Ensure, where appropriate, that speeches, publications and submissions include:
  • information about issues relevant to Aboriginal and Torres Strait Islander people; and
  • information about Aboriginal and Torres Strait Islander peoples.

All Commission

September 2011
Reported Bi-monthly
  • At least four public speeches from the Commission each year include issues of specific relevance to Aboriginal and Torres Strait islander peoples

Celebrate and commemorate Aboriginal and Torres Strait Islander events by:
  • inviting Aboriginal and Torres Strait Islander speakers to talk to Commission staff;
  • publishing materials and including information in Commission publications;
  • participating in Aboriginal and Torres Strait Islander community events; and
  • holding events which promote the human rights of Aboriginal and Torres Strait Islander peoples.

All Commission

Social Justice Unit

Ongoing
Reported Bi-monthly
  • The Commission will host and participate in four national Aboriginal and Torres Strait Islander celebration activities each year.
  • Information on Aboriginal and Torres Strait Islander issues will be published in reports to Commission on a monthly basis.
  • At a minimum two Aboriginal or Torres Strait Islander guest speakers will be invited to address the Commission each year.
  • The Commission will host two events each year to promote Aboriginal and Torres Strait Islander human rights.

Respect
Respect for Aboriginal and Torres Strait Islander peoples, their culture and history is important to the Commission as it enables us to cultivate cultural awareness and recognition and develop better working relationships.
Focus area: Cultural Awareness
Action
Responsibility
Timeline
Measurable Target

Implement a program of cultural awareness for all staff.

Personnel

September 2011
  • Cultural awareness component included in staff induction, with all staff invited to attend.
  • Program of cultural awareness developed and implemented for all staff.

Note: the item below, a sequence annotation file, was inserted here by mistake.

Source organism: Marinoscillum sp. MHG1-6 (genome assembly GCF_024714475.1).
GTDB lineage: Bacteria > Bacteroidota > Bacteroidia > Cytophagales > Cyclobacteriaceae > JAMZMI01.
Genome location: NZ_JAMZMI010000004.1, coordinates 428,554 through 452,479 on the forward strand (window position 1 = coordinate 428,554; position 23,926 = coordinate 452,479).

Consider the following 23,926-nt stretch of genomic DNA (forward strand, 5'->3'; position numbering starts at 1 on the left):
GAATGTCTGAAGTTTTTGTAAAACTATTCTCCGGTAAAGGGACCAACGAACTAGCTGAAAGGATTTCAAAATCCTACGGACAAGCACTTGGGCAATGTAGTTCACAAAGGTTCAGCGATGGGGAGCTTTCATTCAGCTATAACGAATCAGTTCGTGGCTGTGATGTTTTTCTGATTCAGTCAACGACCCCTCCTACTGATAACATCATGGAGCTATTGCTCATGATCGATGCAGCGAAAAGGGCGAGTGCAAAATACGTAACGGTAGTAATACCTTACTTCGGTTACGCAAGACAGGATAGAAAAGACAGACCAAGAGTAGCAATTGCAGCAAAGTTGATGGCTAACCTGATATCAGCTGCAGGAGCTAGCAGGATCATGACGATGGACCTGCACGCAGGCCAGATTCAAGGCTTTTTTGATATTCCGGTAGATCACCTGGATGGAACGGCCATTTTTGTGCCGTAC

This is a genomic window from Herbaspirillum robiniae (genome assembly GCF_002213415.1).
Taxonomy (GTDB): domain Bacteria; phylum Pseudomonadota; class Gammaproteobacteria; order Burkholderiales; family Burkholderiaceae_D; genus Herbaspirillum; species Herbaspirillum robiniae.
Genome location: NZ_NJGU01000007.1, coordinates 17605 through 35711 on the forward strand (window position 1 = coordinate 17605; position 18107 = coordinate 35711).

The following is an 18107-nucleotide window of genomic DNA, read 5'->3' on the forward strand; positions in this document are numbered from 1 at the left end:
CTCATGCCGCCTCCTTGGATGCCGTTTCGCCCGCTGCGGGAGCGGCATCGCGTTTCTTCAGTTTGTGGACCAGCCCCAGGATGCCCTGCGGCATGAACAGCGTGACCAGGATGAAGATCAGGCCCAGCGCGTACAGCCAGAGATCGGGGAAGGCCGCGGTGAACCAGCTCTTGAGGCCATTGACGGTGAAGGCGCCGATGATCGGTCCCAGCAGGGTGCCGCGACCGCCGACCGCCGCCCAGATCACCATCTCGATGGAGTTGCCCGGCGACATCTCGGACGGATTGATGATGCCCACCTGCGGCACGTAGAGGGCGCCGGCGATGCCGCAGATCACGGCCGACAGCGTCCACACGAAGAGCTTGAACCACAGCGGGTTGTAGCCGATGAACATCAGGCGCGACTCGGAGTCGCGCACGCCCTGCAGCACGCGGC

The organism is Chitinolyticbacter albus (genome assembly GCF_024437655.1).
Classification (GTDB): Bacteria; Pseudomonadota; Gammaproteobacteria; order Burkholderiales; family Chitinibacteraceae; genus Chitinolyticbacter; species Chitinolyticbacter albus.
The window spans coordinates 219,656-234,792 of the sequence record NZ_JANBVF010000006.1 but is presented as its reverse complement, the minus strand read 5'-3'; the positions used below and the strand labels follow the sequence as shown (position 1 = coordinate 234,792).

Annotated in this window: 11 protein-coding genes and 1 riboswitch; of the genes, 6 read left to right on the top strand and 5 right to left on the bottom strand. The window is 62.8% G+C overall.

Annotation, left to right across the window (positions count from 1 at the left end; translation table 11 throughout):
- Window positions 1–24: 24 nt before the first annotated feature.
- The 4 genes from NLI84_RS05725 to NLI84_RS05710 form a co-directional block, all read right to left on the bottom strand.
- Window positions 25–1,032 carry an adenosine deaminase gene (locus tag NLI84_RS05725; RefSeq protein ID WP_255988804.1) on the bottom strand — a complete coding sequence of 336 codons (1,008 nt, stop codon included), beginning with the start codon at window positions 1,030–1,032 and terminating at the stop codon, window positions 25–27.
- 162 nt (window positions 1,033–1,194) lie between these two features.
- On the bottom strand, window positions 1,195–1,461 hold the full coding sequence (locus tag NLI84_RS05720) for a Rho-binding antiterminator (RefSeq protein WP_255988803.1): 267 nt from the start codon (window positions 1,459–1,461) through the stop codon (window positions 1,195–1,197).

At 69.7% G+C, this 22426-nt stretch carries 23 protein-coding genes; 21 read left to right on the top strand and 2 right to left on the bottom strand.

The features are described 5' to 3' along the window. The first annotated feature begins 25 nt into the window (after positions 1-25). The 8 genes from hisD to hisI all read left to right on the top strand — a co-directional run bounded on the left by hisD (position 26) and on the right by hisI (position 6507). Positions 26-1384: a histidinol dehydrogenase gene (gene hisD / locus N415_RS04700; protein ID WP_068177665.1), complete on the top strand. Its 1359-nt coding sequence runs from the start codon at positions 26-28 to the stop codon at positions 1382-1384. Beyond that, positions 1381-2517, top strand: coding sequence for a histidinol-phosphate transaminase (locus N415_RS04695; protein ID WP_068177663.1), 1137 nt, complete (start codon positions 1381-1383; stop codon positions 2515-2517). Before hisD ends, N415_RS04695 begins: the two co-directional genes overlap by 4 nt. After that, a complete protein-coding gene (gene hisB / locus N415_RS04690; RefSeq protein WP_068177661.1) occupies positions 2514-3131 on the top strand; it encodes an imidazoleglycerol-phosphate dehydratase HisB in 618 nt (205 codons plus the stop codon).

• Number of Commission staff who have undertaken cultural awareness training.

Develop and promote cultural awareness in all staff by supporting attendance and participation in community activities and events relating to Aboriginal and Torres Strait Islander peoples.

All Commission

June 2011
  • Staff encouraged and supported to attend Aboriginal and Torres Strait Islander community activities and events.

Respect and uphold Aboriginal and Torres Strait Islander cultural and intellectual property rights in all artworks and cultural products purchased, displayed or published by the Commission.

All Commission

September 2011
  • Aboriginal and Torres Strait Islander cultural and intellectual property standards developed.
  • Number of Aboriginal and Torres Strait Islander artworks displayed in Commission that are compliance with IP standards in Indigenous Engagement Toolkit.

Respect and uphold Aboriginal and Torres Strait Islander cultures through recognising traditional languages and ceremony.

All Commission
Social Justice Unit

July 2011
  • Naming of meeting and conference rooms to recognise Aboriginal and Torres Strait Islander warriors.
  • Traditional ceremony to open new office accommodation.
  • Display signage, flag and artwork in reception and throughout Commission office space.

Opportunities
Providing employment opportunities for Aboriginal and Torres Strait Islander peoples is important to the Commission as it enables us to contribute to closing the gap on Aboriginal and Torres Strait Islander disadvantage and builds the cultural diversity of the Commission.